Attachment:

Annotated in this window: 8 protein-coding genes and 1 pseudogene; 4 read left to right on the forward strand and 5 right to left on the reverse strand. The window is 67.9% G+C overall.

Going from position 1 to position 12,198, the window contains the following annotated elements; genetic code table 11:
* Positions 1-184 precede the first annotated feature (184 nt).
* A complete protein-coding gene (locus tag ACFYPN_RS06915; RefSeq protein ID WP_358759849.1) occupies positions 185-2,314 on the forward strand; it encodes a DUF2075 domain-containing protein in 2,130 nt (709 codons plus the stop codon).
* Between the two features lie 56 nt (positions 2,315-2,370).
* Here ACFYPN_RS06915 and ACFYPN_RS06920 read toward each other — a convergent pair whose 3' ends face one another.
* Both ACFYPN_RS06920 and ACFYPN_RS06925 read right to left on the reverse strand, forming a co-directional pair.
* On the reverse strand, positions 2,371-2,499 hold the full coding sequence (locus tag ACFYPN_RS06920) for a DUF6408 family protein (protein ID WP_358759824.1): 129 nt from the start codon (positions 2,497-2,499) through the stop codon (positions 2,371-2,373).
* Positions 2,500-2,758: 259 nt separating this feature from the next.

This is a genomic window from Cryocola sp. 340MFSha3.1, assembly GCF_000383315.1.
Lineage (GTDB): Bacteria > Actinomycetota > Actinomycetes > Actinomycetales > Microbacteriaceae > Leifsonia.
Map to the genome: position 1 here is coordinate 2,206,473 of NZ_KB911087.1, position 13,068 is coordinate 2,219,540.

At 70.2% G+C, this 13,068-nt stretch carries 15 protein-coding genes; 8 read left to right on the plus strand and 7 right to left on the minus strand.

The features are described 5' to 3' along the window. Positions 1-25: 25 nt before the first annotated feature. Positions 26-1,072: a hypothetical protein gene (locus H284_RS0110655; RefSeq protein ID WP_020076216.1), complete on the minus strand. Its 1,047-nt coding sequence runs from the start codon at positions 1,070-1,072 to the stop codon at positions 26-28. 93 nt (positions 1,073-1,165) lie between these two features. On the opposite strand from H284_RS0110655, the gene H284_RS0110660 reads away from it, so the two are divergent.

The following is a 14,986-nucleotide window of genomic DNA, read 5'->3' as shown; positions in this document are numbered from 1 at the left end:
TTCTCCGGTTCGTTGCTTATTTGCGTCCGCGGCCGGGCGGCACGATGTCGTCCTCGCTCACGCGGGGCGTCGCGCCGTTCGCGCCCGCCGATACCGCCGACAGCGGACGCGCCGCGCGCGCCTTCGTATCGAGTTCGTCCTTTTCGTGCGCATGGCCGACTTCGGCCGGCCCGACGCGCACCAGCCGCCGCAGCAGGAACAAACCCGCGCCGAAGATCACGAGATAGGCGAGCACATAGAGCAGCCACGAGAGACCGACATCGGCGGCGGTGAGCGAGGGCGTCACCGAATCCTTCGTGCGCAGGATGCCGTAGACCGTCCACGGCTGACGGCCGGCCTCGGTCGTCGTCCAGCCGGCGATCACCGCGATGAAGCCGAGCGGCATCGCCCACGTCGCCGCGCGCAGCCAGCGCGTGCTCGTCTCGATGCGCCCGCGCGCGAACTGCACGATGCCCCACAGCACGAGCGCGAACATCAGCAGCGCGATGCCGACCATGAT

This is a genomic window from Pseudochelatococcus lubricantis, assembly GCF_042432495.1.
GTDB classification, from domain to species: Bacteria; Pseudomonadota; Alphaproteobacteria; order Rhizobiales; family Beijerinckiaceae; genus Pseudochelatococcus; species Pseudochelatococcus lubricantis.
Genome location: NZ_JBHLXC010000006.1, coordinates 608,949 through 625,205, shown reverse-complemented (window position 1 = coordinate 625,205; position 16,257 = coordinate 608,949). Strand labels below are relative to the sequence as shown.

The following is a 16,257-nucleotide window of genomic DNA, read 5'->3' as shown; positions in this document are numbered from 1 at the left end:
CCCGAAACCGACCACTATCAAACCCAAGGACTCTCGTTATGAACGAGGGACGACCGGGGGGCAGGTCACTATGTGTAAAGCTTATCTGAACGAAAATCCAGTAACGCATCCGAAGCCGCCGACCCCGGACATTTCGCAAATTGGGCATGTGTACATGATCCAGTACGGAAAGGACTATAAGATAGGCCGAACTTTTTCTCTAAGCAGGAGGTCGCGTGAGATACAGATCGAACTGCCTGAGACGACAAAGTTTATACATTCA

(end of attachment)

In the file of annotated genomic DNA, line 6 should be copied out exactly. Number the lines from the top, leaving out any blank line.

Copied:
* Here ACFYPN_RS06915 and ACFYPN_RS06920 read toward each other — a convergent pair whose 3' ends face one another.